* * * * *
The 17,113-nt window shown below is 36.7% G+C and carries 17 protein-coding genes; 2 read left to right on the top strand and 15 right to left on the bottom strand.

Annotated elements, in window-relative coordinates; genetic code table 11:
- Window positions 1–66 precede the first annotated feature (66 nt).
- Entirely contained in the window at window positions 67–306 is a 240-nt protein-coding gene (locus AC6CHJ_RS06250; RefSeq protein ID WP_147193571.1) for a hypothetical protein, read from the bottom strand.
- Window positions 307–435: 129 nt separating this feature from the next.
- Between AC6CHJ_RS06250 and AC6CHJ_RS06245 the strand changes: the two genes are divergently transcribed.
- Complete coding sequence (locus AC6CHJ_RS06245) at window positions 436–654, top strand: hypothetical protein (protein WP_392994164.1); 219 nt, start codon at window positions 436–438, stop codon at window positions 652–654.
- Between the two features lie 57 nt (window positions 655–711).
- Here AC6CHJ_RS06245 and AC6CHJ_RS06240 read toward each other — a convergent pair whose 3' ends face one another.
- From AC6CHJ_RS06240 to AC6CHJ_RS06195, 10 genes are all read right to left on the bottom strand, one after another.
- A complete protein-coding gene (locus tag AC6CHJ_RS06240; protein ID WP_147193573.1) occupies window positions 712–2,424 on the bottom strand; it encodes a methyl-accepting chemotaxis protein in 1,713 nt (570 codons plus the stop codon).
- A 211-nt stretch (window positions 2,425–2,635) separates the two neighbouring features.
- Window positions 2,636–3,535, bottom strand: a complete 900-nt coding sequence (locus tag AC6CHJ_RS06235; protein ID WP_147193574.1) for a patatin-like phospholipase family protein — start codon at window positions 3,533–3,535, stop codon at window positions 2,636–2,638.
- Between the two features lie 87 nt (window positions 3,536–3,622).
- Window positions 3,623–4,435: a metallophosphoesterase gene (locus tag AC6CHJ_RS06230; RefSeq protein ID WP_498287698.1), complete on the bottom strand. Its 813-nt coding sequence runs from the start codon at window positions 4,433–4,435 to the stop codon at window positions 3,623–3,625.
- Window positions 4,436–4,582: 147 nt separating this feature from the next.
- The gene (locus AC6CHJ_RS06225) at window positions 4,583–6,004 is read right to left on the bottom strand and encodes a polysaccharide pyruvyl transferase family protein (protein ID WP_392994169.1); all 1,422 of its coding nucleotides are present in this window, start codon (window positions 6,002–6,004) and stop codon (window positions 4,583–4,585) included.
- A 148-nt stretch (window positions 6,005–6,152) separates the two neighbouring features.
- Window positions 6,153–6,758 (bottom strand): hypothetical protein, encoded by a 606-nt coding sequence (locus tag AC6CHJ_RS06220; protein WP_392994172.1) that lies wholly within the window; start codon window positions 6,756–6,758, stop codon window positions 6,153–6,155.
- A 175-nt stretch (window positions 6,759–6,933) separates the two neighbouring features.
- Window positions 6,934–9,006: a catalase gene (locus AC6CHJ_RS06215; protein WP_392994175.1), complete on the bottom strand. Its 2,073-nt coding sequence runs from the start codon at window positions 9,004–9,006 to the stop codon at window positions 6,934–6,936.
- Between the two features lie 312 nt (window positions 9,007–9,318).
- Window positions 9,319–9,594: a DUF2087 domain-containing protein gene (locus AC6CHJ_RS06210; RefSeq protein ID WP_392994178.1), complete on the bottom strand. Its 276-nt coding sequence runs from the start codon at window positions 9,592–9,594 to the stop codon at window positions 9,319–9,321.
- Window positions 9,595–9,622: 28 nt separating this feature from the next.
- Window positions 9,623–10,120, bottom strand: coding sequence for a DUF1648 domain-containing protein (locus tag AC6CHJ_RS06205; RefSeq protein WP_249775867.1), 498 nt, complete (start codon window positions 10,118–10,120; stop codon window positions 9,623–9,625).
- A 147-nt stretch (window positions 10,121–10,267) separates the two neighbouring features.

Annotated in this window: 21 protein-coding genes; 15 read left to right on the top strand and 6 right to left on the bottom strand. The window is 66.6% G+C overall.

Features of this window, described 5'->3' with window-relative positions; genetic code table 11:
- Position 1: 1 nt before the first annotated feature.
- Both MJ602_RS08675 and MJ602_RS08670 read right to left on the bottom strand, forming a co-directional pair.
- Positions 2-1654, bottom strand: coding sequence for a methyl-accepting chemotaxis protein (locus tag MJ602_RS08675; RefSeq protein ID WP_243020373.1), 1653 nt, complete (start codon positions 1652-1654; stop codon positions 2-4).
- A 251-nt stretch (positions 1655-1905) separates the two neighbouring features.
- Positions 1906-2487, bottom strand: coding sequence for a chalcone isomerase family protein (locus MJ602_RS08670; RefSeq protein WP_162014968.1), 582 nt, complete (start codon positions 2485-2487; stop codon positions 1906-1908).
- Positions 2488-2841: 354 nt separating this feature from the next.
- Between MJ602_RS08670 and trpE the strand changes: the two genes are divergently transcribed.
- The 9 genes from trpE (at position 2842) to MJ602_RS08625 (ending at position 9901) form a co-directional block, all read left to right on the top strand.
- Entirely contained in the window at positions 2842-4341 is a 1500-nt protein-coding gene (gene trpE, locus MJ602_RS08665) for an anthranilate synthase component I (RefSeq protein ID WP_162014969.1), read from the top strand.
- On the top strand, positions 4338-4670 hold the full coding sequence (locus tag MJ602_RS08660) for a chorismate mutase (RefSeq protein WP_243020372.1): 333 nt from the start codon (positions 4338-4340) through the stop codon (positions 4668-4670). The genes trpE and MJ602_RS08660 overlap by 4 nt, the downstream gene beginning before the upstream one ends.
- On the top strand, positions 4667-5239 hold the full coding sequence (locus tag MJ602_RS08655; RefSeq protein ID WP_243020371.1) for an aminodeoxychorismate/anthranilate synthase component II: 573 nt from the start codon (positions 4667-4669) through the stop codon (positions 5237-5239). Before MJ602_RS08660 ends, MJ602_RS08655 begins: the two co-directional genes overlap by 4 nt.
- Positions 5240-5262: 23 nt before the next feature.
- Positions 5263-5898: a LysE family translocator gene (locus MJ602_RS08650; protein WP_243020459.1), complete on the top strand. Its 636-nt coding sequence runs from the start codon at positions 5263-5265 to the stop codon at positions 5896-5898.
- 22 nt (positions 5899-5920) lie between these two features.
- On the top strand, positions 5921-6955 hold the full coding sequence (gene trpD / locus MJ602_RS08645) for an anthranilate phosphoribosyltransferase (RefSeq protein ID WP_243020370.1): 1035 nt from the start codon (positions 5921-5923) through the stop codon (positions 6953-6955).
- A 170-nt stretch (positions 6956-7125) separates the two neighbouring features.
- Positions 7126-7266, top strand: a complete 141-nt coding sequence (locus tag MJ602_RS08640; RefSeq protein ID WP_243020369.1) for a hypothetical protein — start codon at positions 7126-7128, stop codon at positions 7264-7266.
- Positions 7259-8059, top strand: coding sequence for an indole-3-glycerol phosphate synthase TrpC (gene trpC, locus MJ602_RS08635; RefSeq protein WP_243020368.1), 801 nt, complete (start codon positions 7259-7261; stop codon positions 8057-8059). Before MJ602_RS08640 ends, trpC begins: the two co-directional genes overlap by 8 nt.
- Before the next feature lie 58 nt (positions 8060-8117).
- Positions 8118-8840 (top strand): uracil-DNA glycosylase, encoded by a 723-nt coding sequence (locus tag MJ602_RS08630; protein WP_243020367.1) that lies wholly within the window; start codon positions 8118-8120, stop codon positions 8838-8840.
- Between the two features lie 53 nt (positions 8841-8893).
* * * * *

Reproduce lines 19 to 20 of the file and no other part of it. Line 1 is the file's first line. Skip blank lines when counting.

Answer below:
- Window positions 6,153–6,758 (bottom strand): hypothetical protein, encoded by a 606-nt coding sequence (locus tag AC6CHJ_RS06220; protein WP_392994172.1) that lies wholly within the window; start codon window positions 6,756–6,758, stop codon window positions 6,153–6,155.
- A 175-nt stretch (window positions 6,759–6,933) separates the two neighbouring features.